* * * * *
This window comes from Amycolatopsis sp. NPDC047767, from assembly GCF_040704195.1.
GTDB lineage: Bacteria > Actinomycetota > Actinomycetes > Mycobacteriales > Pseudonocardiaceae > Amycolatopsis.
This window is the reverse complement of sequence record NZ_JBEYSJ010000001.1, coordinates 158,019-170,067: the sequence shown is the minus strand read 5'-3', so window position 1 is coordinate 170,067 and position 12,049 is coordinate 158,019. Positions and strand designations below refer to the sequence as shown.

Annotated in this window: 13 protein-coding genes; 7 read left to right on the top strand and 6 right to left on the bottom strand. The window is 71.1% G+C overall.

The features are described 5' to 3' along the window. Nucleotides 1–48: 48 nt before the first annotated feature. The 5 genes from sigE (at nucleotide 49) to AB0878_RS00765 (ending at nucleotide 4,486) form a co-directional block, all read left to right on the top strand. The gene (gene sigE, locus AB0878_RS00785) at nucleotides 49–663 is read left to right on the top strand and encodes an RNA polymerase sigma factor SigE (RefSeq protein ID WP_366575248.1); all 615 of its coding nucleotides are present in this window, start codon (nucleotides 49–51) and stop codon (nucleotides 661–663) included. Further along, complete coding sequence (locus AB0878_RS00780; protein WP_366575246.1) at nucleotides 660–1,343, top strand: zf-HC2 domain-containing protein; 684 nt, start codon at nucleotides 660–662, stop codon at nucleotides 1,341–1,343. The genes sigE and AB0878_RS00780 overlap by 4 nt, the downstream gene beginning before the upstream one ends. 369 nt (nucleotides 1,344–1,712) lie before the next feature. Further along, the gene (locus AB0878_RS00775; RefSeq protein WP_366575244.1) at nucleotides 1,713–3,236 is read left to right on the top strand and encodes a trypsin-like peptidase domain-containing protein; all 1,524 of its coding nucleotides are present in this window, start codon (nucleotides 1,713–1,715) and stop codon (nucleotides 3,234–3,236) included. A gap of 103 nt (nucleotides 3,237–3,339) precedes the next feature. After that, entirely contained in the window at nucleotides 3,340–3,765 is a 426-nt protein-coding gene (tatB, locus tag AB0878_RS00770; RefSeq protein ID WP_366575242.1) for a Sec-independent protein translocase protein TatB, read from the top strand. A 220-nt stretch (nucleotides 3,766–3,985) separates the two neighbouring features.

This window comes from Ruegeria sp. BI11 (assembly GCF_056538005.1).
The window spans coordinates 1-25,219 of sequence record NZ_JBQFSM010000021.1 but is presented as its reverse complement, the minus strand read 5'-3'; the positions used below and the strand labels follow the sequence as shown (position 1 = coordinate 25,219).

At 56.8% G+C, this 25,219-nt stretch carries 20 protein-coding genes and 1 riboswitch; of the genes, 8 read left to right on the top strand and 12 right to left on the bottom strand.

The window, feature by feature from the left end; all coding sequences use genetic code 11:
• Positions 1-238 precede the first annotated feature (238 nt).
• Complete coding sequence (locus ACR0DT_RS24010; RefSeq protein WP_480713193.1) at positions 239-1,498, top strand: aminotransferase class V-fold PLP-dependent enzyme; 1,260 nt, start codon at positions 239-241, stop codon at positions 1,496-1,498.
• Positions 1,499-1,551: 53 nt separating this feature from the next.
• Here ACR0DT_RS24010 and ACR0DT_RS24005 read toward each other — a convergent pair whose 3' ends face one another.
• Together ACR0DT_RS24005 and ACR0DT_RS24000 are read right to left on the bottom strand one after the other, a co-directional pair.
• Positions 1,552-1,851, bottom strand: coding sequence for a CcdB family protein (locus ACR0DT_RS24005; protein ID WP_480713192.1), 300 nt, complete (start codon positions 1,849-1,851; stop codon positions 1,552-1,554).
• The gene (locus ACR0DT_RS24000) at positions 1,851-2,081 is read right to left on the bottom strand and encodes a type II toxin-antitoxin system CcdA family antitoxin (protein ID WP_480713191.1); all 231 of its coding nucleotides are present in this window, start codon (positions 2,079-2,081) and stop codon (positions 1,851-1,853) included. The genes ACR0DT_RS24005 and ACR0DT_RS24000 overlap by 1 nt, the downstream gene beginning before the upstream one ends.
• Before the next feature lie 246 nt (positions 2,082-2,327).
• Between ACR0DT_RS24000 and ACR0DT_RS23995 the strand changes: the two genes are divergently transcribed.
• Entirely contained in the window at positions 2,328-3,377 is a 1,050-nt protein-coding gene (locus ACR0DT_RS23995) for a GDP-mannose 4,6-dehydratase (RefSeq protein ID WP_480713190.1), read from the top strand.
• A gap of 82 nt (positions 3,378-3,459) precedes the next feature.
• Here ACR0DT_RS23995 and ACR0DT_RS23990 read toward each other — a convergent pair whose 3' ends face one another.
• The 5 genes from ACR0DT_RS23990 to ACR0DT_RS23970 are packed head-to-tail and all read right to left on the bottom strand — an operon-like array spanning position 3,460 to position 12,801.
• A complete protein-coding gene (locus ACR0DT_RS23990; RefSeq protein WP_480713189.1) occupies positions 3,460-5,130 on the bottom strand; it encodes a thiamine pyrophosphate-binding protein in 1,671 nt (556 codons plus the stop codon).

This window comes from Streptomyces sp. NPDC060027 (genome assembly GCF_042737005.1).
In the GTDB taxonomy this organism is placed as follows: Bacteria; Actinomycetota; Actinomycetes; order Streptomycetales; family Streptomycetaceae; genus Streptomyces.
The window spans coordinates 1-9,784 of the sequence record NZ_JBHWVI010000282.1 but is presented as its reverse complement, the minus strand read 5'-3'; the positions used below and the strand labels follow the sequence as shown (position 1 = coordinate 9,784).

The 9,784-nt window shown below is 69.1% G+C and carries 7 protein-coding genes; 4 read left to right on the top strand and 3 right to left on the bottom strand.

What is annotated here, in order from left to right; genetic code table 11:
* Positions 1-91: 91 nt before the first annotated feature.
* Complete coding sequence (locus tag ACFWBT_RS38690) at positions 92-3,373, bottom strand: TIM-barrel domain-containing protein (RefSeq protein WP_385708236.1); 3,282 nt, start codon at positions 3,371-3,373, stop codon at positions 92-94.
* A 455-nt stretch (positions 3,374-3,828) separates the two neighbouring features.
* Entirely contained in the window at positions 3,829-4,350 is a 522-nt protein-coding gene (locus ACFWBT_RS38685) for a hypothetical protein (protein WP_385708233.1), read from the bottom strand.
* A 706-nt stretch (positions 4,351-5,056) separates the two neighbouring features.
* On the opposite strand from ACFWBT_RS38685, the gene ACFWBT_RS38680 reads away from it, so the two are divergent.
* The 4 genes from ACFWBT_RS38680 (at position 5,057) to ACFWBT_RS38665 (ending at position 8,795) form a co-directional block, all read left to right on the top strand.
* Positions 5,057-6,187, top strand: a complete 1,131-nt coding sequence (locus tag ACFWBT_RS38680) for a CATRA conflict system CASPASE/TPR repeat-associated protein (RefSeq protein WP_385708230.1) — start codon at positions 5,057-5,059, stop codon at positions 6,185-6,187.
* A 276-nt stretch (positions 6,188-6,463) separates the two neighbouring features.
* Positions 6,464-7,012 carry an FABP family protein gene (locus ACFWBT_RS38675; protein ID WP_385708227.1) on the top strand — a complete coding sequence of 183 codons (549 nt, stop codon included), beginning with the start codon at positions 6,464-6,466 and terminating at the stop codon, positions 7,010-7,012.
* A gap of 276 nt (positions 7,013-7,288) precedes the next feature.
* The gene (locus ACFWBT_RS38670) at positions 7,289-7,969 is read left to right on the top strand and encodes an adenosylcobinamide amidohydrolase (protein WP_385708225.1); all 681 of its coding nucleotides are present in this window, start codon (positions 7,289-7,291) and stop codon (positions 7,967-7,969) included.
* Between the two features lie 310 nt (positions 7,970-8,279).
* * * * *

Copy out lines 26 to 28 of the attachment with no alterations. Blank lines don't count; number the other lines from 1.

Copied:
The window spans coordinates 1-9,784 of the sequence record NZ_JBHWVI010000282.1 but is presented as its reverse complement, the minus strand read 5'-3'; the positions used below and the strand labels follow the sequence as shown (position 1 = coordinate 9,784).

The 9,784-nt window shown below is 69.1% G+C and carries 7 protein-coding genes; 4 read left to right on the top strand and 3 right to left on the bottom strand.

What is annotated here, in order from left to right; genetic code table 11: